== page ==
Eddie Basinski, an infielder with the Brooklyn Dodgers and the Pittsburgh Pirates of the 1940s who, in an unusual combination of abilities, was also a concert violinist, died on Saturday at a care facility in Gladstone, Ore., near Portland. He was 99.
His death was announced by his son Dave.
Basinski had been the second-oldest former major leaguer. George Elder, 100, an outfielder for the 1949 St. Louis Browns, is the oldest.
Basinski, who had taken classical violin lessons since childhood, played with the University of Buffalo’s symphony orchestra before embarking on his major league career in 1944, a time when baseball rosters had lost many players to service in World War II. (He was deferred from military service because he had poor eyesight.) He played in 39 games for the Dodgers in his rookie season, mostly at second base, and in another 108 games in 1945, filling in at shortstop for the future Hall of Famer Pee Wee Reese, who was in the Navy.
Basinski was sent to the minors when Reese returned to Brooklyn in 1946. He joined the Pirates in 1947 and played in 56 games.
He later played in the Pacific Coast League, mostly for the Portland Beavers, and serenaded fans there with his violin. He retired from baseball after the 1959 season.
Basinski had another brush with the baseball world when he was among some three dozen old-time major leaguers whose names provided the lyrics for the jazz pianist and singer Dave Frishberg’s 1969 song “Van Lingle Mungo” (Its title is the name of fastball pitcher with the Dodgers and the New York Giants in the 1930s and ’40s). Basinski was the last survivor of that group.
The closing stanza goes:
John Antonelli, Ferris Fain
Frankie Crosetti, Johnny Sain
Harry Brecheen and Lou Boudreau
Frankie Gustine and Claude Passeau
Eddie Basinski, Ernie Lombardi, Hughie Mulcahy,
Van Lingle … Van Lingle Mungo.
Edwin Frank Basinski was born in Buffalo on Nov. 4, 1922, one of seven children of Walter and Sophie Basinski. His father was a machinist. His mother, who played the piano, encouraged him to take violin lessons when he was a child. He tried out for his high school baseball team, but he was a skinny boy who wore thick glasses, his eyesight having been damaged by rheumatic fever at age 4, and the coach decided he didn’t fit the profile of a ballplayer.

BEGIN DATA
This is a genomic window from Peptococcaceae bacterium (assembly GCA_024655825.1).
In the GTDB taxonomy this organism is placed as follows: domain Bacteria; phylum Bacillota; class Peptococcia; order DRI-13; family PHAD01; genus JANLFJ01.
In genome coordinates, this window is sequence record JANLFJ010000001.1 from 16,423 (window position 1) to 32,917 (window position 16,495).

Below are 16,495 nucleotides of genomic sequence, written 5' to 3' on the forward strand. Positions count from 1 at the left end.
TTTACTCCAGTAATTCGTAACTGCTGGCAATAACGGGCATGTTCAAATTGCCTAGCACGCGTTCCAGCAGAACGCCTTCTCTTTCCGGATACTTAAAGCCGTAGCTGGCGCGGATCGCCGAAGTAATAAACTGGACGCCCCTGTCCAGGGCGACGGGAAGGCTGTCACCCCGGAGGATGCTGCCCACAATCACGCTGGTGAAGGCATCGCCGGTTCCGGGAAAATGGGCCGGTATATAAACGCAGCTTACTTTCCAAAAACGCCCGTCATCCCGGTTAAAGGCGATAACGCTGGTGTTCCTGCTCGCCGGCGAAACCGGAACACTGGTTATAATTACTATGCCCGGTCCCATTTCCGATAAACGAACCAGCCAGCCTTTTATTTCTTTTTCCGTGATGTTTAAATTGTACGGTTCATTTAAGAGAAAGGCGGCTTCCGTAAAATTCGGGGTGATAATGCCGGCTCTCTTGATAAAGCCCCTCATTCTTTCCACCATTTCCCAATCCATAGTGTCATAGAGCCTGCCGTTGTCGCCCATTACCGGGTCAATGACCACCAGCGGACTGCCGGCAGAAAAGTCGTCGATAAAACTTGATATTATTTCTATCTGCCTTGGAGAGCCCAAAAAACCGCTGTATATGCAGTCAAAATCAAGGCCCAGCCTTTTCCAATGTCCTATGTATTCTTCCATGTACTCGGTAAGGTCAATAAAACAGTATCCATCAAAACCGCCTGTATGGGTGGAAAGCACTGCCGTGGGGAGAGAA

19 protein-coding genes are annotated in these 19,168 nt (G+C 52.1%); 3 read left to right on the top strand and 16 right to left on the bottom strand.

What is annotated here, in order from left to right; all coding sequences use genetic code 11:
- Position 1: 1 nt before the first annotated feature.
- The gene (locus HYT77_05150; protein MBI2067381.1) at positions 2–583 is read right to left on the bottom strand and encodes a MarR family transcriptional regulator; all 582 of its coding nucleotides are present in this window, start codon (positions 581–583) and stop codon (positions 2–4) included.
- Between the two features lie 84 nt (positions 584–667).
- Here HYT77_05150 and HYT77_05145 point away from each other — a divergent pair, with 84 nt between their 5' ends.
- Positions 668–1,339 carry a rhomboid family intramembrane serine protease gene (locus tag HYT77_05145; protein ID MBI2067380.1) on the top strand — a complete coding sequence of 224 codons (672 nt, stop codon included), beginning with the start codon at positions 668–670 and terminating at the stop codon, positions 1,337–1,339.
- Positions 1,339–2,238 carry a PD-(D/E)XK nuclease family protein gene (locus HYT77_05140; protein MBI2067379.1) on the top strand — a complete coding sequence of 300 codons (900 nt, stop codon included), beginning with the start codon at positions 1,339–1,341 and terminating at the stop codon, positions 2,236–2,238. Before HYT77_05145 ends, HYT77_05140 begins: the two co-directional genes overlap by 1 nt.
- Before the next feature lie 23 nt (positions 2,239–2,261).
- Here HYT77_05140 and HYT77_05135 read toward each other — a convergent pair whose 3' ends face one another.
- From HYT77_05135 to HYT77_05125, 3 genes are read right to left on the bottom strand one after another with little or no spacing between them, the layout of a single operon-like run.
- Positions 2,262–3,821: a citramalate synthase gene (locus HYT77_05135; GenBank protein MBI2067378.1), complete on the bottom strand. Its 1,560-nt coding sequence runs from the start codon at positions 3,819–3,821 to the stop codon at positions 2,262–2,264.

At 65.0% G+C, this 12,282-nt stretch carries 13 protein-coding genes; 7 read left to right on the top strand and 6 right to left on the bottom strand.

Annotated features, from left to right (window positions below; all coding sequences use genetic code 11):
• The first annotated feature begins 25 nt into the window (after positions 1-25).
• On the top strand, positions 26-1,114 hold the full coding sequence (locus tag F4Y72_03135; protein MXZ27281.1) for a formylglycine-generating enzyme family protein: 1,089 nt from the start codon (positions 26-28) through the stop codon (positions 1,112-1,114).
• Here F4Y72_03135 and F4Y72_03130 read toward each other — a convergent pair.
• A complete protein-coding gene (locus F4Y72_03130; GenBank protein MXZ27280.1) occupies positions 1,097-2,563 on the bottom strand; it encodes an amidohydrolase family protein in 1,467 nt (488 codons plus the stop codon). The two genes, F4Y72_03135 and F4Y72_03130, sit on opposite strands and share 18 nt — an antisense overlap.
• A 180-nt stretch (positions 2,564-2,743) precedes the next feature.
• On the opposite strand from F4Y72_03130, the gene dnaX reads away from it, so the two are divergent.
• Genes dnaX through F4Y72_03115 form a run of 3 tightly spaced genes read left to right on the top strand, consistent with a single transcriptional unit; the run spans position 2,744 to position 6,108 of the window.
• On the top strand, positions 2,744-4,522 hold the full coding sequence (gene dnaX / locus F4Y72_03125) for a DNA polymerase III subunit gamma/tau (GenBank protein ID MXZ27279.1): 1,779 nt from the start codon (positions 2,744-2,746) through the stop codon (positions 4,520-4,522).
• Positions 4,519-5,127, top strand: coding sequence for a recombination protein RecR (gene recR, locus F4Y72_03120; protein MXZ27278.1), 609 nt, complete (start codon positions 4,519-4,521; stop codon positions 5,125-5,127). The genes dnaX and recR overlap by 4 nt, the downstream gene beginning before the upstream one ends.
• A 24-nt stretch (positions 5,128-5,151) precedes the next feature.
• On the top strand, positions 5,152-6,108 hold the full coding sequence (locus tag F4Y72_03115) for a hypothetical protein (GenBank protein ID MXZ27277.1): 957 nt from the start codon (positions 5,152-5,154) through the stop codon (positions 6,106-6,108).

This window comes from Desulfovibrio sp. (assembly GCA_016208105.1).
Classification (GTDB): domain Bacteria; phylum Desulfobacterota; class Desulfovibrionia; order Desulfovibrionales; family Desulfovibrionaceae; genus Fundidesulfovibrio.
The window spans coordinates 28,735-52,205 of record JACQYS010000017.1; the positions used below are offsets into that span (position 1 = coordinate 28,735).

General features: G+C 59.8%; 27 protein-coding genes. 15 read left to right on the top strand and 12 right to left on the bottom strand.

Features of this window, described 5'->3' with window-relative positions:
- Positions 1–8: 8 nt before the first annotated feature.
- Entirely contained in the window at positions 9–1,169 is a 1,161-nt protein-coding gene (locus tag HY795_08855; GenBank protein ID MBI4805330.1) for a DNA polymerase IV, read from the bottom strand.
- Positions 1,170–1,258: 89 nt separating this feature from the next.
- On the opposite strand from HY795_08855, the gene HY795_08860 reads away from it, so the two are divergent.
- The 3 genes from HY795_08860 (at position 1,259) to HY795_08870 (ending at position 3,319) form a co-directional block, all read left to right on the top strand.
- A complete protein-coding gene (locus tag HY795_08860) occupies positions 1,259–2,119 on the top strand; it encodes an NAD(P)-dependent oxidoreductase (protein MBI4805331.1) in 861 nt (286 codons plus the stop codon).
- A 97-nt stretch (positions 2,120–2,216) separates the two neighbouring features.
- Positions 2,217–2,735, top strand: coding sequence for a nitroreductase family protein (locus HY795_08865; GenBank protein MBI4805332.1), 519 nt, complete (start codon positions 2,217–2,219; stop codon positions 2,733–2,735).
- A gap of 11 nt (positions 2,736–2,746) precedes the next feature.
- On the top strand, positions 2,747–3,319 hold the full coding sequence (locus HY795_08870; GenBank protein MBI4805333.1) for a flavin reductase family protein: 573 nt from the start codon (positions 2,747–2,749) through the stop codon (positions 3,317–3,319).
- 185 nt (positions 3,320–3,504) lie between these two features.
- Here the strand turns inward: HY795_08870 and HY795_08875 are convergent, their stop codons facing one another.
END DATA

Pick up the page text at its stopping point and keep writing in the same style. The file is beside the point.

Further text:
He received a degree in mechanical engineering from the University of Buffalo (now the University at Buffalo), but it didn’t have a baseball team. He worked at the Curtiss-Wright aircraft plant in Buffalo and starred for semipro baseball teams, catching the attention of a Dodger scout. He received a $5,000 bonus for signing with Brooklyn and made his debut against the Cincinnati Reds on May 20, 1944.
Basinski’s Dodger teammates, whose acquaintance with the musical world may have been limited to “Take Me Out to the Ballgame,” ribbed him for his violin skills.
Soon after his arrival at Ebbets Field, Basinski was in the Dodger clubhouse, in uniform, playing Strauss waltzes, when Manager Leo Durocher, who was evidently skeptical about reports that Basinski was a professional violinist, walked in.
“He stopped and looked at me and said, ‘Well, I’ll be a son of a bitch,’” Basinski said in a 2011 interview with The New York Times.
“While he was shaving, I was right next to him, giving it to him with my violin,” Basinski said.
Basinski had a .244 career major league batting average.
After leaving baseball, he worked as an account manager at Consolidated Freightways of Portland for 31 years.
In addition to his son Dave, Basinski is survived by two grandchildren and three great-grandchildren. Another son, Jeff, died in 2011.
Basinski told The Times that there was a relationship between playing the violin and fielding ground balls. “I had great quickness because of the bowing and the fingering, which just has to be lightning quick,” he said. “There is a great correlation.”
And he recalled a recital he performed at home plate between games of a Pacific Coast League doubleheader.
“I got a tremendous ovation,” he said, “and had a good doubleheader too.”